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Canadian couple, brewer create Atlantic Ocean salt beer

Ottawa

A CANADIAN couple that harvests Atlantic sea salt has teamed up with a brewmaster friend to create a new salt beer - which could become the first drink of its kind to be widely distributed.

Salty-sour gose beers had been brewed for about a thousand years in Germany before disappearing during the World War II. But they have made a comeback with the rise in popularity of craft breweries across North America and beyond.

Each day, Colin Duggan wades into the cold, briny waters off Canada's east coast with a bucket and returns to fill pots at his home in Dartmouth, Nova Scotia, where his wife Audrey boils down the water and filters out the salt.

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The salt is then packaged for sale online and at specialty stores across Canada. Since starting up three years ago, the couple's range has expanded to include flavours such as basil, coffee, lime and maple.

"I grew up around the ocean, that first taste of the salt evokes memories of the beach," Mr Duggan told AFP.

Recently, their friend, Stefan Gagliardi - who works at Alexandre Keith's Brewery - had been on the lookout for a drink that would pair well with lobster, of which Nova Scotia is the world's largest exporter.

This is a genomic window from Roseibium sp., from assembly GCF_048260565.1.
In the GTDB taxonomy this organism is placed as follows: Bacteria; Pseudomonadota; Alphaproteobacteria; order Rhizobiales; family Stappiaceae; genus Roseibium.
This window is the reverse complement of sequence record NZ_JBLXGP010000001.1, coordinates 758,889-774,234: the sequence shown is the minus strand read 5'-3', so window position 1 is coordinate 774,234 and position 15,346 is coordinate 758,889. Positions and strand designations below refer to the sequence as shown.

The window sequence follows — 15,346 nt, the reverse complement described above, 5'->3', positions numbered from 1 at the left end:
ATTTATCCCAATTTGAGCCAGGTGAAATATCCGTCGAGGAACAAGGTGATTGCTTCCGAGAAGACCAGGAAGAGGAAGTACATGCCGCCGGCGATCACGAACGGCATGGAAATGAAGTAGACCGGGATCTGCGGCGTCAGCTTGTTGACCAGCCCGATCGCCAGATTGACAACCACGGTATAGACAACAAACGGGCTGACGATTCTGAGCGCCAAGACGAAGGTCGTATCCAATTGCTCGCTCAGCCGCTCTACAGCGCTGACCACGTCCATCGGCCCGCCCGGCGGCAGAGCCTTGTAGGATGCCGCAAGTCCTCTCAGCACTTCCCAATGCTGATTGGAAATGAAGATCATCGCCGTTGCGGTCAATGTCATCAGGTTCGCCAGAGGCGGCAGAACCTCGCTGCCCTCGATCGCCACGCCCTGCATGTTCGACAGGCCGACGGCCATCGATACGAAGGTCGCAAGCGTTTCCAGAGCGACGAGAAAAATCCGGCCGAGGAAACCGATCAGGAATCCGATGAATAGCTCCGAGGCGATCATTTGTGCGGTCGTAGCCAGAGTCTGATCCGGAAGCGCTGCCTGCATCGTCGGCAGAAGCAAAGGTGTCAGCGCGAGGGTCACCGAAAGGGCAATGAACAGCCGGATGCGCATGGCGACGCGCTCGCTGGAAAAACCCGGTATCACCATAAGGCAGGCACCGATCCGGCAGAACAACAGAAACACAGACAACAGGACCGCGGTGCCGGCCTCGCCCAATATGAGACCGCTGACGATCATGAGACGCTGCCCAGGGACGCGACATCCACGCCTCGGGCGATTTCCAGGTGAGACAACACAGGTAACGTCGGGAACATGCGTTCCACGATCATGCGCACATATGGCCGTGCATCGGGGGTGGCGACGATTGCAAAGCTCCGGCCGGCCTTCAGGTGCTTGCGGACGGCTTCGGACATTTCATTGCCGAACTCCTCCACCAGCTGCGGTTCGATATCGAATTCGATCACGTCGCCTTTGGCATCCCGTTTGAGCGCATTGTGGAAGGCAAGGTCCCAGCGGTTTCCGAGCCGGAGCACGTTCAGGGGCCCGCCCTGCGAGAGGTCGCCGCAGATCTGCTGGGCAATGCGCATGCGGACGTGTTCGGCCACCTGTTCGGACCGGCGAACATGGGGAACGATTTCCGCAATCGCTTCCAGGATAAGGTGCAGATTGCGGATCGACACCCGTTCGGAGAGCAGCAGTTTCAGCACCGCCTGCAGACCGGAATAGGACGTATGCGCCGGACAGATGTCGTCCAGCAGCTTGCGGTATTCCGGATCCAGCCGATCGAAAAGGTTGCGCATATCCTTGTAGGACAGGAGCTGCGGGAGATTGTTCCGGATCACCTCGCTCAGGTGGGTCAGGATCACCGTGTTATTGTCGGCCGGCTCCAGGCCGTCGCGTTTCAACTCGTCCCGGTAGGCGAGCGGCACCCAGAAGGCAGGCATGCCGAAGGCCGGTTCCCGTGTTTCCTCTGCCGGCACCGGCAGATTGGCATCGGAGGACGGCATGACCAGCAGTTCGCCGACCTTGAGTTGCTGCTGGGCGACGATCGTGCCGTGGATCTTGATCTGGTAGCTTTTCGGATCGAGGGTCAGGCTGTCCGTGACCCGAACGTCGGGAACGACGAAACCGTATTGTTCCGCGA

"A traditional pairing is champagne, which can be expensive, and I wanted a more affordable alternative," he said.

Mr Gagliardi said he tried a German gose with a lobster dinner, liked it, and then thought to make his own with salt sourced from Mr Duggan's Tidal Salts company. The result: a gose-style German sour wheat ale infused with Tidal Salts' fleur de sel, dubbed Le Passage.

"The flavours that you get from that salt are very unique and they make the beer unique," Mr Gagliardi said. "The gose has a lemon tartness, a dryness that is accentuated by the salinity. Its hop flavours are reminiscent of dill, with some wheat characteristics that taste like fresh dough, and coriander grown from Saskatchewan seeds to round out herbal flavours," he said.

The first batch will be available only in Canada's Atlantic coast provinces on May 1.

"If it's a success, we might grow its distribution to the rest of Canada and the United States," Mr Gagliardi said.

Already, they said word has spread and they're getting calls from across Canada and the US. AFP